Shanghai Maglev
Source: trip.com

Launched in 2004, the Shanghai Transrapid is the only high-speed maglev to date, yet it’s the fastest commercially operated train in the world.

As the track is only 30.5 km (18.95 mi) long, the travel time is a mere 7 minutes. The German technology comes from Transrapid which developed the high-speed monorail train using magnetic levitation. This record is not expected to last long, as SCMaglev is to be introduced in 2027 on the Tokyo – Nagoya line, and the Chinese high-speed maglev system is well under development as well.

Construction

The system was built by Transrapid International, a German company who teamed-up with Shanghai authorities to create this, the world’s first commercial maglev train line. Work began in 2001 and the first passengers took their seats in 2004.

The total cost of the venture was $1.58 billion which sounds like a lot but, according to the Shanghai Transport Centre, the cost per kilometer of track was about half of what it would have cost to construct a traditional metro system.

Shanghai Maglev
Source: maglev.net

Data

The Shanghai Maglev covers 30km between Pudong Airport and the Lujiazui financial district in seven minutes reaching top speeds of 431kmph. However the trains are capable of going much faster. During a series of tests carried out in 2003, a five-carriage Shanghai Maglev train recorded a top speed of 501kmph (311 mph).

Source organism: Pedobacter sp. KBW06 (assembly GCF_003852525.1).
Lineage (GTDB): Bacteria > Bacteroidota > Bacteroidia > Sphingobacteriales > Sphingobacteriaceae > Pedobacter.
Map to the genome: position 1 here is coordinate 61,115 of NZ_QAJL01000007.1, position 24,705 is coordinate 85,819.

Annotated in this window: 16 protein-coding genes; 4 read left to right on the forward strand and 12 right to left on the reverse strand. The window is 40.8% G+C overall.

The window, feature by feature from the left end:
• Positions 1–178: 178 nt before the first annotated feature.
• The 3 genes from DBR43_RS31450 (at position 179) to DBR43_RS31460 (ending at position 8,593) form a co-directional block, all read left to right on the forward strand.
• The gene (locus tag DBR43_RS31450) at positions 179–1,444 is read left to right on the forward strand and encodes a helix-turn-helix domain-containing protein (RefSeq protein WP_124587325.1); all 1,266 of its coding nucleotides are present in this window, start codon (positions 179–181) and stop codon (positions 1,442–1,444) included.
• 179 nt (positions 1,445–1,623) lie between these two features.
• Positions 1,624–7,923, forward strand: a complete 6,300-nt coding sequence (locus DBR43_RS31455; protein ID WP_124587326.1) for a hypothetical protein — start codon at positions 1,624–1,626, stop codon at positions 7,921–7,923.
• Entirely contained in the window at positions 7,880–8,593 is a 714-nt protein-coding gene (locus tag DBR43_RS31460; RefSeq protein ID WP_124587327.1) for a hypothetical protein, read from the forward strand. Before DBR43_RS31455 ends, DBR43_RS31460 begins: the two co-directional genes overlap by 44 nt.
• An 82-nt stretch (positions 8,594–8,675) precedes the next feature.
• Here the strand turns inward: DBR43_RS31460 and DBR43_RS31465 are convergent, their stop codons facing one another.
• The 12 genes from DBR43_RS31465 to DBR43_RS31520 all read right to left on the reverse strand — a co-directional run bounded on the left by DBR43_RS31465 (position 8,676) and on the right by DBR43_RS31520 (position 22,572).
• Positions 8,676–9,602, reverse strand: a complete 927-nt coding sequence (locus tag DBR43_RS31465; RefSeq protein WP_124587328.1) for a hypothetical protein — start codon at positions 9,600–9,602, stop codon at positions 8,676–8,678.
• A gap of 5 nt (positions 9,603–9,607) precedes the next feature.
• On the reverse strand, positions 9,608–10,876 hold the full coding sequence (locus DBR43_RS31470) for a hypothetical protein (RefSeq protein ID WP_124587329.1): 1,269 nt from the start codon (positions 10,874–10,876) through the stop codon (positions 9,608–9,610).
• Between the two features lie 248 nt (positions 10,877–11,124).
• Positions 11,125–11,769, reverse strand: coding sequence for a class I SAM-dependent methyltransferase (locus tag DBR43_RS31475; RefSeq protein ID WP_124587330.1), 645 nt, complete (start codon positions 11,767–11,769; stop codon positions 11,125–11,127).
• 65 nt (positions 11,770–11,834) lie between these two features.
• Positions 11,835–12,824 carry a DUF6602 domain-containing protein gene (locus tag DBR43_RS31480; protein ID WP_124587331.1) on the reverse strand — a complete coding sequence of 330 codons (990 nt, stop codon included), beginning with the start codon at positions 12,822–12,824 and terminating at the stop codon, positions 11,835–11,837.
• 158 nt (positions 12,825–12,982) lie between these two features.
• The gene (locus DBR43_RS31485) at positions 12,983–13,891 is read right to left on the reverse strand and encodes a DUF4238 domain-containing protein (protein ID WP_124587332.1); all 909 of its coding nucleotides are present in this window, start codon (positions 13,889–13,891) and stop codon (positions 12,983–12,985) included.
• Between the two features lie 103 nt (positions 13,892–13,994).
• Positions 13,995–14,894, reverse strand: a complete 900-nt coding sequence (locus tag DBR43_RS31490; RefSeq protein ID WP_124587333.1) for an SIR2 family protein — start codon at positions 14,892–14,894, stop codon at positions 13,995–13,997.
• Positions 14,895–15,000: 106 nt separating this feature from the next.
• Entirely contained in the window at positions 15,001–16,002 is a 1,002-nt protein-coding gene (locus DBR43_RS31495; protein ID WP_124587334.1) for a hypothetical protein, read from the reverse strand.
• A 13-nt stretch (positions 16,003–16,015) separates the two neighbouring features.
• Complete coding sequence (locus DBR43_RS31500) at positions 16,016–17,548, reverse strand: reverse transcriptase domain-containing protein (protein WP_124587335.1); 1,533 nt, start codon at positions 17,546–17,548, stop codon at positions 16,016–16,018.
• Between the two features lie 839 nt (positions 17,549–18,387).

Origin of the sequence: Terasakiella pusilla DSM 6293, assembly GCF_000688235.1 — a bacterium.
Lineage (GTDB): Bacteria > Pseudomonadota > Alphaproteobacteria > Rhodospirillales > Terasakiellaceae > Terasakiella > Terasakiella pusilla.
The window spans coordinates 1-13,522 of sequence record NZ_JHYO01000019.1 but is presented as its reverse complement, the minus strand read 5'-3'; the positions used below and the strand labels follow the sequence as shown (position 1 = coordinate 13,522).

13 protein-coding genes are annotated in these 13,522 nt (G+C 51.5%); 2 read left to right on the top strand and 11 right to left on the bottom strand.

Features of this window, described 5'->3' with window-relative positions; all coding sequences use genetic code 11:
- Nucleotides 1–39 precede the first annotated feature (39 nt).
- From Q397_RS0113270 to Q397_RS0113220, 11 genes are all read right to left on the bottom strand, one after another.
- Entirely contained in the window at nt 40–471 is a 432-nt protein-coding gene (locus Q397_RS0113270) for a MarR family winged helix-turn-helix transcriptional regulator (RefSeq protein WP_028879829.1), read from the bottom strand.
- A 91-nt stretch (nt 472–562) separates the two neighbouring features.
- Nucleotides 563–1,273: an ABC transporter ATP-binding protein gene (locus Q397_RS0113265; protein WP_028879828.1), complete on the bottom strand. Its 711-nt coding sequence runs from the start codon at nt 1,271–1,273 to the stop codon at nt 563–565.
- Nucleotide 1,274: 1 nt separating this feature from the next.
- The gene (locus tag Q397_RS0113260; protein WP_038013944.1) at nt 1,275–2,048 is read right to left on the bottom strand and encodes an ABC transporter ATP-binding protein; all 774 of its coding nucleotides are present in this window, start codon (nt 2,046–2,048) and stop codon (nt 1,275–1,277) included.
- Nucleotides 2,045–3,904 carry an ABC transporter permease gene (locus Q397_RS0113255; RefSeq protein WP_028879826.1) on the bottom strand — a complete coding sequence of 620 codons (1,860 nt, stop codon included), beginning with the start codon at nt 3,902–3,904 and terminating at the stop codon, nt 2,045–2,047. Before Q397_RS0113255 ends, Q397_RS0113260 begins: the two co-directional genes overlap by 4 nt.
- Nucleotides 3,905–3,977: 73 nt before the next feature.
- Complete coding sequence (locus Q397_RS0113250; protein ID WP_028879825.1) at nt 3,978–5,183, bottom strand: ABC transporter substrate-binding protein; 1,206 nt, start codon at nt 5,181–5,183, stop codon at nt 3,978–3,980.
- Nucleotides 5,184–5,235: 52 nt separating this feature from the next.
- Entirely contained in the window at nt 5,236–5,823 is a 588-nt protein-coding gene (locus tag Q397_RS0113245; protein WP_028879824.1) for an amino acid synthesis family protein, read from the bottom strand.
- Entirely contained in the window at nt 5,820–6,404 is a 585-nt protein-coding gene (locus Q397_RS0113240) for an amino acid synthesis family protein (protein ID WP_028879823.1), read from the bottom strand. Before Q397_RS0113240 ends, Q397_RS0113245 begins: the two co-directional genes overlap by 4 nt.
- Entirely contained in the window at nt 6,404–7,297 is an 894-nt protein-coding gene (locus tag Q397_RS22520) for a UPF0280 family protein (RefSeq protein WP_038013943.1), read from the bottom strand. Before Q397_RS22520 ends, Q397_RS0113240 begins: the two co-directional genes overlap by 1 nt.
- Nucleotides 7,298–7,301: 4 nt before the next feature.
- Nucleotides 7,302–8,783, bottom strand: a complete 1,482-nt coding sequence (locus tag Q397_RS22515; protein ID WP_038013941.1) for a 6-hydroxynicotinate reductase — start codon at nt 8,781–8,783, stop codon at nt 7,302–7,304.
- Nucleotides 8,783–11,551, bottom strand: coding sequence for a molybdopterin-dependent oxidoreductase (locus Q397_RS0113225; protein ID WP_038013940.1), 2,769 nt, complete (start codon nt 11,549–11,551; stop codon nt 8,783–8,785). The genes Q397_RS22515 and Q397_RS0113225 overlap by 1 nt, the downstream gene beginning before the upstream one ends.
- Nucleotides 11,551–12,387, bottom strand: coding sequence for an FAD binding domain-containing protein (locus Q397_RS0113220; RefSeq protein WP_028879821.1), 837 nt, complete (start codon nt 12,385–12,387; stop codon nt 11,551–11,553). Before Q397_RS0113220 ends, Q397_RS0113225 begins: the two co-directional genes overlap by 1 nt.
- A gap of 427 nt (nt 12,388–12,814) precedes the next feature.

To date, the Shanghai Maglev has carried 1.5 million passengers and covered a commercial distance of over 1 million kilometers.

Advantages

The Shanghai Maglev system is currently rated as one of the safest transportation systems in the world with over 300 safety assessments carried out and passed since its formation. Safety is further overseen by an independent body that closely monitors all systems. Since opening in 2004 there has only been one mishap, in 2006, where a malfunctioning battery started a small fire. No-one was hurt.

The Shanghai Maglev is quieter than normal trains, more economical with energy and does not pollute the environment. Some critics have claimed that it emits harmful radiation but tests have proven such claims false. In fact, the Shanghai Maglev emits less radiation than a single hairdryer.

The trains float above the tracks which means there is far less wear and tear on the lines so the maglev requires far less maintenance than normal trains.